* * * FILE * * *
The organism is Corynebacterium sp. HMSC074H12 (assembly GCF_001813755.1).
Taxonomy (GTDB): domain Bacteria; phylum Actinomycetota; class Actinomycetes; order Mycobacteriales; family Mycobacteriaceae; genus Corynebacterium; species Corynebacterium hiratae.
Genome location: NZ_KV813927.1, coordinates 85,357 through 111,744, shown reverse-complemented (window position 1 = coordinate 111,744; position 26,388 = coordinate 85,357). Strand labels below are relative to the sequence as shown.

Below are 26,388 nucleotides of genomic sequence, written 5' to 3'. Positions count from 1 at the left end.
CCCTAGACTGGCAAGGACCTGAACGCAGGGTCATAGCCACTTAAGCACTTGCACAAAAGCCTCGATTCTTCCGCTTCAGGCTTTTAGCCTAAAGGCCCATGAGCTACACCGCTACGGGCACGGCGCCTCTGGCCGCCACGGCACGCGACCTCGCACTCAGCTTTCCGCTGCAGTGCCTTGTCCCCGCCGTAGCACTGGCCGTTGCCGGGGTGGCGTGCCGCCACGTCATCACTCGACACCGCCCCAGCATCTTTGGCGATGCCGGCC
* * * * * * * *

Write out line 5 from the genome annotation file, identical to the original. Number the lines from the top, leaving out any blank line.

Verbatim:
CCCTAGACTGGCAAGGACCTGAACGCAGGGTCATAGCCACTTAAGCACTTGCACAAAAGCCTCGATTCTTCCGCTTCAGGCTTTTAGCCTAAAGGCCCATGAGCTACACCGCTACGGGCACGGCGCCTCTGGCCGCCACGGCACGCGACCTCGCACTCAGCTTTCCGCTGCAGTGCCTTGTCCCCGCCGTAGCACTGGCCGTTGCCGGGGTGGCGTGCCGCCACGTCATCACTCGACACCGCCCCAGCATCTTTGGCGATGCCGGCC